In your first paragraph, do you think the same goes for people who don't want to eat "normal" foods like spinach or mushrooms?

Is Taste Purely Subjective?

Yes, I have at a good school. Thank you for the belittlement. Taste is partially subjective, not utterly and totally subjective. Favoritism for certain foods is subjective. I know chefs who can make dirt taste good.

Wanted: Two hearty eaters to complete reservation for four at Per Se

Haha, don't be offended people... I was just trying to help the girls out since they're probably thinking the same thing. A dozen replies and not one of them is helpful for their goal. Chat on for all I care.

Is Taste Purely Subjective?

It's one thing to have minor personal preferences such as "too tart", "too sweet" and another to say that the food in question tastes good or bad. For instance, if a panel of five professional judges made the remarks you described, they would still give the cook a positive overall score if their food was good. An panel of five children may not see the food for what it is and instead base their scores on personal preferences and subjectivity thus yielding an array of different marks. Taste is not purely subjective; our favoritisms and aversions are purely subjective. Picky eaters can be adults or children, but I was referencing children here to prove my point. Picky eaters do not know how to put their biases aside and their attempts to form an objective opinion about food is flawed. Despite your fervent, drawn out reply, I don't think you are one of these people, dbcurrie. I think that if Thomas Keller cooked a meal for you and his ingredient list included some of your most hated foods, you would still walk away satisfied with what he prepared you.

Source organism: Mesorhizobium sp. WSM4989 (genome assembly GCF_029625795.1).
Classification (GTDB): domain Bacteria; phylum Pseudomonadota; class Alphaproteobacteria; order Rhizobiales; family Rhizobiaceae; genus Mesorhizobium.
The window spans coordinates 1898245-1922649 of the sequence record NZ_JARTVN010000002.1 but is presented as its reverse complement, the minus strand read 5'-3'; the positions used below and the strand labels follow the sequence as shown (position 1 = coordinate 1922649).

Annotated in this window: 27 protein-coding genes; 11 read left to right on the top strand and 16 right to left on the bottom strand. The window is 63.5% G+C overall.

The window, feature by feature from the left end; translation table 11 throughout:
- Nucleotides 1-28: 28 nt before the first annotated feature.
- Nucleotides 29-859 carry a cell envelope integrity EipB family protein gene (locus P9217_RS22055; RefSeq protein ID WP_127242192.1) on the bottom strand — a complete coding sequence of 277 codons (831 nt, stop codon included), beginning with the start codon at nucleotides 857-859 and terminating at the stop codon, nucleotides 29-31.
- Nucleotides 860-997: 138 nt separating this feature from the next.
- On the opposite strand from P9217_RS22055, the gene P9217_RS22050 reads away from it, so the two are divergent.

The truth is that most people haven't opened their minds, culinarily speaking. I guess you would call the people who have "foodies", but I hate that word. Our minds dictate what we choose to like and dislike. We try brussels sprouts once as a kid and then claim to still despise them as an adult when we haven't tried them in 20 years. If you open your mind, you'll find that your taste buds are not so different from the rest of the adventurous food lovers in the world.

Wanted: Two hearty eaters to complete reservation for four at Per Se

Does yours, Kerosena?

Is Taste Purely Subjective?

Yes, but if you're open to new or unfamiliar foods, you might end up loving it in the future. Anyone who has previously disliked a food to only later love it has overcame their own picky, subjective taste. For me, disliking something once is not reason enough to hate it for eternity. I'll give it more than one shot.